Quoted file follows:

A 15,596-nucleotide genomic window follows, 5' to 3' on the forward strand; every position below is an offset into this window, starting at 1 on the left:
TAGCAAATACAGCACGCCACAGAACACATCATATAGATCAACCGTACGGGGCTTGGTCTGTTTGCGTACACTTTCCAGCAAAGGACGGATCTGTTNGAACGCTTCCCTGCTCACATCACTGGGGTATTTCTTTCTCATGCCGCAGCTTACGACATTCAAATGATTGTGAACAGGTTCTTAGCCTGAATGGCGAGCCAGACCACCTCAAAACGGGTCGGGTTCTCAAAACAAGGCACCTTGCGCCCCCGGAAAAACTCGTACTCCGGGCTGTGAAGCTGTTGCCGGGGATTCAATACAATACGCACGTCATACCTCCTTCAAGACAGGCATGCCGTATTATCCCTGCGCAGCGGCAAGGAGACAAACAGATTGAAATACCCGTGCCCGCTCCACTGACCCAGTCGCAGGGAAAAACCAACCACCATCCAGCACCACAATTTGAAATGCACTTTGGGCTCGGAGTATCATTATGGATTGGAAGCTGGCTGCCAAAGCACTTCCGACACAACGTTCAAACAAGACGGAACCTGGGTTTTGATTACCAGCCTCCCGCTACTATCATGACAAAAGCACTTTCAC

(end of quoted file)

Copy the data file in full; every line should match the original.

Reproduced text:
A 15,596-nucleotide genomic window follows, 5' to 3' on the forward strand; every position below is an offset into this window, starting at 1 on the left:
TAGCAAATACAGCACGCCACAGAACACATCATATAGATCAACCGTACGGGGCTTGGTCTGTTTGCGTACACTTTCCAGCAAAGGACGGATCTGTTNGAACGCTTCCCTGCTCACATCACTGGGGTATTTCTTTCTCATGCCGCAGCTTACGACATTCAAATGATTGTGAACAGGTTCTTAGCCTGAATGGCGAGCCAGACCACCTCAAAACGGGTCGGGTTCTCAAAACAAGGCACCTTGCGCCCCCGGAAAAACTCGTACTCCGGGCTGTGAAGCTGTTGCCGGGGATTCAATACAATACGCACGTCATACCTCCTTCAAGACAGGCATGCCGTATTATCCCTGCGCAGCGGCAAGGAGACAAACAGATTGAAATACCCGTGCCCGCTCCACTGACCCAGTCGCAGGGAAAAACCAACCACCATCCAGCACCACAATTTGAAATGCACTTTGGGCTCGGAGTATCATTATGGATTGGAAGCTGGCTGCCAAAGCACTTCCGACACAACGTTCAAACAAGACGGAACCTGGGTTTTGATTACCAGCCTCCCGCTACTATCATGACAAAAGCACTTTCAC